If only I had discovered Caro Clarke’s writing advice ten years ago…
Formerly an editor, now a writer, Clarke dishes useful advice for writers with goals of publishing. Her writing advice articles are posted on her Web site, and she also tweets on the Twitter.
I’m about 10 days late to the party letting everyone know about this, but Coursera is offering a free course from University of Michigan called:
I took this class a couple years ago and let me tell you, it is amazing! Now, the class started on February 3, 2014, but you can still sign up and take the course and complete it. You don’t earn college credit, but the online coursework, reading materials, and video lectures will absolutely broaden your horizons about genre fiction. A must-see for any serious writer or reader! I highly recommend! Five stars! And Eric Rabkin, the professor, is a rock star diamond of a mind!
Happy Valentine’s Day!
Thank you, Readers for all your likes, comments, and follows. Please allow my friends Young the Giant to express my love. 😉
Have a great day!
Urban Monomyth. This is how I would categorize my tastes in urban fantasy, books that show true hero characters enduring their journeys to destiny, about people in their homes and cities colliding with the spectacular world of fantasy. Thus, “Urban.”
“Monomyth” is a term used by the great Joseph Campbell, who borrowed it from James Joyce’s Finnegan’s Wake to describe the basic cycle of the hero’s journey. If you work in storytelling and you haven’t ever encountered Campbell, you must meet the man. He is THE authority when it comes to literary analysis of epic stories. The monomyth is a basic and at the same time relatively complex archetypal cycle that the hero/heroine endures in their quest.
Urban Monomyth. You heard it here first.
Here’s a diagram, but there is a lot of free information on the Web about monomyth. Also, get your hands on a copy of The Hero with a Thousand Faces by Joseph Campbell. Explore and learn!
The resume business is still going seriously bonkers, so my brain is off the fiction writing this past week. I am still waiting for word back on a ton of queries. I collected a few more rejections late last week and over the weekend — have received a couple nice personalized rejection notes complimenting my writing so I think that’s a good sign versus getting straight boilerplate letters. Still hopeful and very happy about my story. I wish I could share some of it here, but I have to keep it under wraps for now… Gah! I can’t wait for people to read it! 🙂
Anyway, I hope your week has started off well and your sights are set on great things! Keep on keepin’ on!
I wish I had known about this video by Ira Glass when it first came out. He gives absolutely awesome advice on storytelling for media — television, radio, and writing of all kinds. A must-watch for anyone in creative writing.
All four parts are available on YouTube. Enjoy!
In my weekend reading, I found a great article from Maya Rock, an editor and former literary agent out of New York. The title says it all:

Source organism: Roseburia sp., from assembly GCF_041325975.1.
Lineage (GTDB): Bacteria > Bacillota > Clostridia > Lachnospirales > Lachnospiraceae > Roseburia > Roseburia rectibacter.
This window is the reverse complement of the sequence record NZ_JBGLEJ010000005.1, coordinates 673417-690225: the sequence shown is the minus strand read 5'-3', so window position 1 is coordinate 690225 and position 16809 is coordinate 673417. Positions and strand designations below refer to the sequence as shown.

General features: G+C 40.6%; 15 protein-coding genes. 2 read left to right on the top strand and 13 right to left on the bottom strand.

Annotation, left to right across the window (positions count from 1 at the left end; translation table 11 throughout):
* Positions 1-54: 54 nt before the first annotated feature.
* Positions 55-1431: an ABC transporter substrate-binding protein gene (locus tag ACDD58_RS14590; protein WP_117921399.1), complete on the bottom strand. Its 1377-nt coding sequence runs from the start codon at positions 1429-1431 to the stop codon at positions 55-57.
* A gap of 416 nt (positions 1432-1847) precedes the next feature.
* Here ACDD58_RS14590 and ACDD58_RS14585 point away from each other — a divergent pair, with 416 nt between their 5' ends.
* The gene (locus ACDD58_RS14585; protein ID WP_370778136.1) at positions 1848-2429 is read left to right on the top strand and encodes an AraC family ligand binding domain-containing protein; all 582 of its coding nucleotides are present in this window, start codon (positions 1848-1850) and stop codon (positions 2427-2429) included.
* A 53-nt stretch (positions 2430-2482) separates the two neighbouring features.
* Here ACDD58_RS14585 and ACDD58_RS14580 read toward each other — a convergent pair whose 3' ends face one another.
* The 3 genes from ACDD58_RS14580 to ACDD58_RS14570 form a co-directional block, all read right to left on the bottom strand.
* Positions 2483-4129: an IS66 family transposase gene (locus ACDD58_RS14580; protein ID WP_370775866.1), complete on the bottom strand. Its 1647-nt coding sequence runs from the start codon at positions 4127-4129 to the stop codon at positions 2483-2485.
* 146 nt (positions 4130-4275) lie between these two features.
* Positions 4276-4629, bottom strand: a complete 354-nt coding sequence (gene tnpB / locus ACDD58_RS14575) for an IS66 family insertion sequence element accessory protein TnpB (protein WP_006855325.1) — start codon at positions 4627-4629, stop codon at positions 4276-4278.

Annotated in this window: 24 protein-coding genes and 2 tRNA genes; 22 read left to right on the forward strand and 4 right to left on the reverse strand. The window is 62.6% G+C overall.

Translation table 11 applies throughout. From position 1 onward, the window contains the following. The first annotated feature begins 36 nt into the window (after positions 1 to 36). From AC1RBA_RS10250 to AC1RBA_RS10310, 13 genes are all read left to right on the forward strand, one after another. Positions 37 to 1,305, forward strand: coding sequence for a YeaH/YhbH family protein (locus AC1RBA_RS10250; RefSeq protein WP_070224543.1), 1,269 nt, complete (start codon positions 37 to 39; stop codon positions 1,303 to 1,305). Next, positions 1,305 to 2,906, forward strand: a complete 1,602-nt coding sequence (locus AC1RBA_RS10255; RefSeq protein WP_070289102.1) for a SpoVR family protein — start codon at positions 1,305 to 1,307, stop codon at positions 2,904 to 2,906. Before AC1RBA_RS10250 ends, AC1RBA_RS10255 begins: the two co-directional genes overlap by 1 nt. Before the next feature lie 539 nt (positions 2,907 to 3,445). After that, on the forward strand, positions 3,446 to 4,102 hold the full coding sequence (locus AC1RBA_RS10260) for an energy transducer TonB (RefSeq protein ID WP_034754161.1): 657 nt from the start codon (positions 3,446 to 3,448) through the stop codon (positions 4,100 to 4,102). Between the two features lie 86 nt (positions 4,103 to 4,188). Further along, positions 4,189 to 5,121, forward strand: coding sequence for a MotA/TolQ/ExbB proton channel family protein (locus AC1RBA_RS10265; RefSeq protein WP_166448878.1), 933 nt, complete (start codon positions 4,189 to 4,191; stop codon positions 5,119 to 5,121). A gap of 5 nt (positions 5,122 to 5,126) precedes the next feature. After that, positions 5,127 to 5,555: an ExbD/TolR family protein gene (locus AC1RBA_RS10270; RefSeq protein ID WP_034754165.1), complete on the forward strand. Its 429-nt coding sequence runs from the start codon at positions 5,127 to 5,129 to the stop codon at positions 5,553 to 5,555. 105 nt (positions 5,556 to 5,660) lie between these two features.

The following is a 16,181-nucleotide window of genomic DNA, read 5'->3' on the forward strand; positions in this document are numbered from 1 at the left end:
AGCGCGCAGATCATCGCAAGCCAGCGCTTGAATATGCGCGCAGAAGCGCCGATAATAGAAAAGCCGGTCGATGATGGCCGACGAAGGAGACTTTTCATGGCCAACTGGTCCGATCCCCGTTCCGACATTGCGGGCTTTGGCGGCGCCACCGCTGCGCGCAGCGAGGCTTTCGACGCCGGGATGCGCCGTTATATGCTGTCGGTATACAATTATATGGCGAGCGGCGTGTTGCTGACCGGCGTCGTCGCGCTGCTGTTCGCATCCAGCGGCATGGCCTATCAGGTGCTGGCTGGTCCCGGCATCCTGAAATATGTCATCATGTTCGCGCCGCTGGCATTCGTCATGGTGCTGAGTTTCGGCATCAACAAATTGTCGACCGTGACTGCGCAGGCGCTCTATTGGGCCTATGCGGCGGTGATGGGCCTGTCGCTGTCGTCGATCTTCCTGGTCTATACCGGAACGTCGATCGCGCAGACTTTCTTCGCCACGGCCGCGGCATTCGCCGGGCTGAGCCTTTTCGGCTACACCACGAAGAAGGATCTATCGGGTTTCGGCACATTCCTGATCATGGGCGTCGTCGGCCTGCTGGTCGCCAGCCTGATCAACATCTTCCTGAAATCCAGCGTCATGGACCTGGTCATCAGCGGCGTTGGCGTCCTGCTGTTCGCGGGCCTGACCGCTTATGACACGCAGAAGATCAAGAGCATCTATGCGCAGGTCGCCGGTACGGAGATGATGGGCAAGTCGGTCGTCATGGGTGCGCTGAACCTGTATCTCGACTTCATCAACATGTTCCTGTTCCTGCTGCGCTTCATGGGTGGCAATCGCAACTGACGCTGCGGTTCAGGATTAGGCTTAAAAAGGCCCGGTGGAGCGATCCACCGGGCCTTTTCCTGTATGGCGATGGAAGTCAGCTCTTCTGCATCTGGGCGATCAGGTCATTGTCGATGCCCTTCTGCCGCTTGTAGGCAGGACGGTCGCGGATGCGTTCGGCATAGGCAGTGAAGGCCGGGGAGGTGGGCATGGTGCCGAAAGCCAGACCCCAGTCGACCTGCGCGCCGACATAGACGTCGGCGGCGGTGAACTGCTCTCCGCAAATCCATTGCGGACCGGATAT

It’s a fantastic article for anyone writing in the YA genre, not just those crossing over from other genres. Thanks Maya!
I would have cruised right past Jelly if he hadn’t said, “Heya Bounder.” Hearing his voice, I pulled my guns and wheeled around to face the notorious thief and killer of beat cops like me. I expecting he would be right there, standing in the middle of the alleyway, flanked by a brigade of ratty street punks. But he was alone, sprawled on a pile of trash next to a Dumpster in the gutter.
“Sky-high with the hands, Jellyfish!” I was relieved to see Jelly on the ground. This was good fortune, finding him helpless and unarmed; I immediately thought about the money. Twenty-five thousand to collar this creep, enough for Christmas presents and braces for Danny.
“It’s so cold,” Jelly whined. He shivered and shrugged his shoulders up around the hem of his red and white striped knit cap. He stuffed his hands deeper into the pockets of the threadbare hooded black sweatshirt he wore. A stiff wind ripped through the alley, blasting the concrete corridor with frozen air. I didn’t dare flinch. Running up on a cold-blooded cop killer like Jelly could wreck your life. Thank God I got the drop on him, Jesus, Mary and Joseph. What the hell is he doing laid out across this alley? A trickle of blood spilled from his nose and ran down onto his trembling lips.
“Come on, Jelly, don’t make me shoot you dead!” I shouted. “Hands up! Where’s your crew? You setting me up, Jelly?”
“Bounder…” He sputtered a maniac laugh. “I wouldn’t set you up, blue boy, not you. You’re one of the g-good ones, Bounder.” He stared up with his dark eyes, like holes drilled into his bleached-white face and he coughed weakly and sniffed at the blood on his lip.
“Jelly, you don’t look so good. Come on, let’s walk down to the station.” I took two steps toward him, still wary of any nasty surprises from Jellyfish McGee. “I can get you fixed up Jelly. Let’s go somewhere warm so you can get better.”